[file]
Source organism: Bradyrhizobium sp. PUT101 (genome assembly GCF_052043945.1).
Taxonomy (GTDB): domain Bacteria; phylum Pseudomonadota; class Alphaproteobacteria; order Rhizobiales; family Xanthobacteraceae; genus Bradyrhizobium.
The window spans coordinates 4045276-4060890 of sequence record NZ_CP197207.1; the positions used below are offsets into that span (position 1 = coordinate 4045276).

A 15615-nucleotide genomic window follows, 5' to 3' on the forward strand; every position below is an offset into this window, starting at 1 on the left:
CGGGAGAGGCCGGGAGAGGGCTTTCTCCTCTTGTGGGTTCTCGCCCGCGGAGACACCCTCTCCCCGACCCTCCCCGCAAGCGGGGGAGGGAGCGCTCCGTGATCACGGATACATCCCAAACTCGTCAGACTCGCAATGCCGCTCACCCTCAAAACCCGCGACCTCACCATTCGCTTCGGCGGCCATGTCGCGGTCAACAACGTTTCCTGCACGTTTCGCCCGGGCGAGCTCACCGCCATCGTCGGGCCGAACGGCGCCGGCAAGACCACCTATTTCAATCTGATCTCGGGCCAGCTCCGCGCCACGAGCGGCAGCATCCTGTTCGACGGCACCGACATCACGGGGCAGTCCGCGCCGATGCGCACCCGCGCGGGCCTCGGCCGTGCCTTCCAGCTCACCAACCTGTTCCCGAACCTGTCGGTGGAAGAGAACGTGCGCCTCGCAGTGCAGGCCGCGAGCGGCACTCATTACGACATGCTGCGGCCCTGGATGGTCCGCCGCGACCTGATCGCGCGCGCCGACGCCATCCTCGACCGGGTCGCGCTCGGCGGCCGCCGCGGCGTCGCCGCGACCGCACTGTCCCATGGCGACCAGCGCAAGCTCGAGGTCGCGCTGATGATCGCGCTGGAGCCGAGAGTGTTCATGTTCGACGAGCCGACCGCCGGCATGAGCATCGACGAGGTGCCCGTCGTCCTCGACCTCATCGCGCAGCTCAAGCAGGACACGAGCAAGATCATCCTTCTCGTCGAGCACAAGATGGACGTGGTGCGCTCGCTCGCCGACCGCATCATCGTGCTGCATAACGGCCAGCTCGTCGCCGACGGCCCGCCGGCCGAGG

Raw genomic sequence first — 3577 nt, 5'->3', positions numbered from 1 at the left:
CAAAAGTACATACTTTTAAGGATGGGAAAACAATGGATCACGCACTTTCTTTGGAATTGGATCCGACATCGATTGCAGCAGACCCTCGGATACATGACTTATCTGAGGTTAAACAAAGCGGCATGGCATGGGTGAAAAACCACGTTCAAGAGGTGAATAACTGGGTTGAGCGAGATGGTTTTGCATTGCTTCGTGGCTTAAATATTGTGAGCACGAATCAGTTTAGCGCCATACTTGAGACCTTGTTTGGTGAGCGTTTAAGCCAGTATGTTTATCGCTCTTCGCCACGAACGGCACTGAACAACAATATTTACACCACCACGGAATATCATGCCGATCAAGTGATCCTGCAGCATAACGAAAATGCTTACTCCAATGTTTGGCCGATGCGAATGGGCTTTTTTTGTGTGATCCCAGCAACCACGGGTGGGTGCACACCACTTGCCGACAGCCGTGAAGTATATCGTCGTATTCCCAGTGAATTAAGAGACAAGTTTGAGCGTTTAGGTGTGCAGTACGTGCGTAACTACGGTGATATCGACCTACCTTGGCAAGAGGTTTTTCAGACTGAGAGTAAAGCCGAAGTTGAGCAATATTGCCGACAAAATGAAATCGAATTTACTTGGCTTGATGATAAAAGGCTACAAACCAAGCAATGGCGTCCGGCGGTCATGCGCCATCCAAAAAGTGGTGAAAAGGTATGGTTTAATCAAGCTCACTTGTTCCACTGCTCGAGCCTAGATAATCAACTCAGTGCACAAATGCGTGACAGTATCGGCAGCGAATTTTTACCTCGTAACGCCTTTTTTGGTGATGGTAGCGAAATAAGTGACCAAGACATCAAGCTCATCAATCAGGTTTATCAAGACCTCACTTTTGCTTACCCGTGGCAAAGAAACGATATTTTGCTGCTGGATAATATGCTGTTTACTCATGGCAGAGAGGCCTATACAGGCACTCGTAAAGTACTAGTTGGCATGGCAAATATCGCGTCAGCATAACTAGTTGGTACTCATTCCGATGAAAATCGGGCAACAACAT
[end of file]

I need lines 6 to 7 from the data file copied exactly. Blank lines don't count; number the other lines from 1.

Raw genomic sequence first — 3577 nt, 5'->3', positions numbered from 1 at the left:
CAAAAGTACATACTTTTAAGGATGGGAAAACAATGGATCACGCACTTTCTTTGGAATTGGATCCGACATCGATTGCAGCAGACCCTCGGATACATGACTTATCTGAGGTTAAACAAAGCGGCATGGCATGGGTGAAAAACCACGTTCAAGAGGTGAATAACTGGGTTGAGCGAGATGGTTTTGCATTGCTTCGTGGCTTAAATATTGTGAGCACGAATCAGTTTAGCGCCATACTTGAGACCTTGTTTGGTGAGCGTTTAAGCCAGTATGTTTATCGCTCTTCGCCACGAACGGCACTGAACAACAATATTTACACCACCACGGAATATCATGCCGATCAAGTGATCCTGCAGCATAACGAAAATGCTTACTCCAATGTTTGGCCGATGCGAATGGGCTTTTTTTGTGTGATCCCAGCAACCACGGGTGGGTGCACACCACTTGCCGACAGCCGTGAAGTATATCGTCGTATTCCCAGTGAATTAAGAGACAAGTTTGAGCGTTTAGGTGTGCAGTACGTGCGTAACTACGGTGATATCGACCTACCTTGGCAAGAGGTTTTTCAGACTGAGAGTAAAGCCGAAGTTGAGCAATATTGCCGACAAAATGAAATCGAATTTACTTGGCTTGATGATAAAAGGCTACAAACCAAGCAATGGCGTCCGGCGGTCATGCGCCATCCAAAAAGTGGTGAAAAGGTATGGTTTAATCAAGCTCACTTGTTCCACTGCTCGAGCCTAGATAATCAACTCAGTGCACAAATGCGTGACAGTATCGGCAGCGAATTTTTACCTCGTAACGCCTTTTTTGGTGATGGTAGCGAAATAAGTGACCAAGACATCAAGCTCATCAATCAGGTTTATCAAGACCTCACTTTTGCTTACCCGTGGCAAAGAAACGATATTTTGCTGCTGGATAATATGCTGTTTACTCATGGCAGAGAGGCCTATACAGGCACTCGTAAAGTACTAGTTGGCATGGCAAATATCGCGTCAGCATAACTAGTTGGTACTCATTCCGATGAAAATCGGGCAACAACAT